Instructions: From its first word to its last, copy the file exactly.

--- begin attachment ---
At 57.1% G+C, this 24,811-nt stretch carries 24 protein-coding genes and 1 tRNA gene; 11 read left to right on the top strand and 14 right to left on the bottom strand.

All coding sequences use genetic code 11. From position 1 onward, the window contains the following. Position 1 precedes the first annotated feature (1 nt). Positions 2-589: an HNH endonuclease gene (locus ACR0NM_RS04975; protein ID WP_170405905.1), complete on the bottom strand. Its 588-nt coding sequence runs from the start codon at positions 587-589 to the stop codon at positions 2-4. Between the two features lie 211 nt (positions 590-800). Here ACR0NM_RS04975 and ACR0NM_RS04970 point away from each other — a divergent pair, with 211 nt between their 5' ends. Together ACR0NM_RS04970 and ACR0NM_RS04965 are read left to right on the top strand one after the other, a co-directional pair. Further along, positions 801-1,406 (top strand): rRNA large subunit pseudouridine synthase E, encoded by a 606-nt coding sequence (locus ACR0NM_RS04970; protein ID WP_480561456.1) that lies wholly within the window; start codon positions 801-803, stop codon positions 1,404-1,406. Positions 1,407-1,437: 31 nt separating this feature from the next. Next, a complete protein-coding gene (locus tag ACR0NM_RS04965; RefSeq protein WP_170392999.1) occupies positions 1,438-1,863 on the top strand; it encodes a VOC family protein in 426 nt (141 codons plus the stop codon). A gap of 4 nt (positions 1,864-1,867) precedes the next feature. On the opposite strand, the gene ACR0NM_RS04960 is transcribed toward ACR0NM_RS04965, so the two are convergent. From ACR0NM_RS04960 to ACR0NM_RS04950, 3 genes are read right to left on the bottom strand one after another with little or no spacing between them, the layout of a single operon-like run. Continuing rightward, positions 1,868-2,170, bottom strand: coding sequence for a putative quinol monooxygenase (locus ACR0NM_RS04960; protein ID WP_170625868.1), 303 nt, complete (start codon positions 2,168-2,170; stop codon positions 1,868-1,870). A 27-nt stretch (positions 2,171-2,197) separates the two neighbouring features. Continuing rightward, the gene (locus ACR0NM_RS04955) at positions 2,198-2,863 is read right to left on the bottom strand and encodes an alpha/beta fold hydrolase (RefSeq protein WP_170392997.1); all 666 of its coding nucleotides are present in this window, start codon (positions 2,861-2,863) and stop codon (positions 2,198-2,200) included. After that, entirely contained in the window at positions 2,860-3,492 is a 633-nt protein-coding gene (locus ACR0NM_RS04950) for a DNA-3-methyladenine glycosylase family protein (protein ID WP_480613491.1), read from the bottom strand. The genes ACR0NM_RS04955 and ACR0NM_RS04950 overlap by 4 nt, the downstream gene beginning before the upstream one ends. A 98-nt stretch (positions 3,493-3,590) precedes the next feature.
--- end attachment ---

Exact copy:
At 57.1% G+C, this 24,811-nt stretch carries 24 protein-coding genes and 1 tRNA gene; 11 read left to right on the top strand and 14 right to left on the bottom strand.

All coding sequences use genetic code 11. From position 1 onward, the window contains the following. Position 1 precedes the first annotated feature (1 nt). Positions 2-589: an HNH endonuclease gene (locus ACR0NM_RS04975; protein ID WP_170405905.1), complete on the bottom strand. Its 588-nt coding sequence runs from the start codon at positions 587-589 to the stop codon at positions 2-4. Between the two features lie 211 nt (positions 590-800). Here ACR0NM_RS04975 and ACR0NM_RS04970 point away from each other — a divergent pair, with 211 nt between their 5' ends. Together ACR0NM_RS04970 and ACR0NM_RS04965 are read left to right on the top strand one after the other, a co-directional pair. Further along, positions 801-1,406 (top strand): rRNA large subunit pseudouridine synthase E, encoded by a 606-nt coding sequence (locus ACR0NM_RS04970; protein ID WP_480561456.1) that lies wholly within the window; start codon positions 801-803, stop codon positions 1,404-1,406. Positions 1,407-1,437: 31 nt separating this feature from the next. Next, a complete protein-coding gene (locus tag ACR0NM_RS04965; RefSeq protein WP_170392999.1) occupies positions 1,438-1,863 on the top strand; it encodes a VOC family protein in 426 nt (141 codons plus the stop codon). A gap of 4 nt (positions 1,864-1,867) precedes the next feature. On the opposite strand, the gene ACR0NM_RS04960 is transcribed toward ACR0NM_RS04965, so the two are convergent. From ACR0NM_RS04960 to ACR0NM_RS04950, 3 genes are read right to left on the bottom strand one after another with little or no spacing between them, the layout of a single operon-like run. Continuing rightward, positions 1,868-2,170, bottom strand: coding sequence for a putative quinol monooxygenase (locus ACR0NM_RS04960; protein ID WP_170625868.1), 303 nt, complete (start codon positions 2,168-2,170; stop codon positions 1,868-1,870). A 27-nt stretch (positions 2,171-2,197) separates the two neighbouring features. Continuing rightward, the gene (locus ACR0NM_RS04955) at positions 2,198-2,863 is read right to left on the bottom strand and encodes an alpha/beta fold hydrolase (RefSeq protein WP_170392997.1); all 666 of its coding nucleotides are present in this window, start codon (positions 2,861-2,863) and stop codon (positions 2,198-2,200) included. After that, entirely contained in the window at positions 2,860-3,492 is a 633-nt protein-coding gene (locus ACR0NM_RS04950) for a DNA-3-methyladenine glycosylase family protein (protein ID WP_480613491.1), read from the bottom strand. The genes ACR0NM_RS04955 and ACR0NM_RS04950 overlap by 4 nt, the downstream gene beginning before the upstream one ends. A 98-nt stretch (positions 3,493-3,590) precedes the next feature.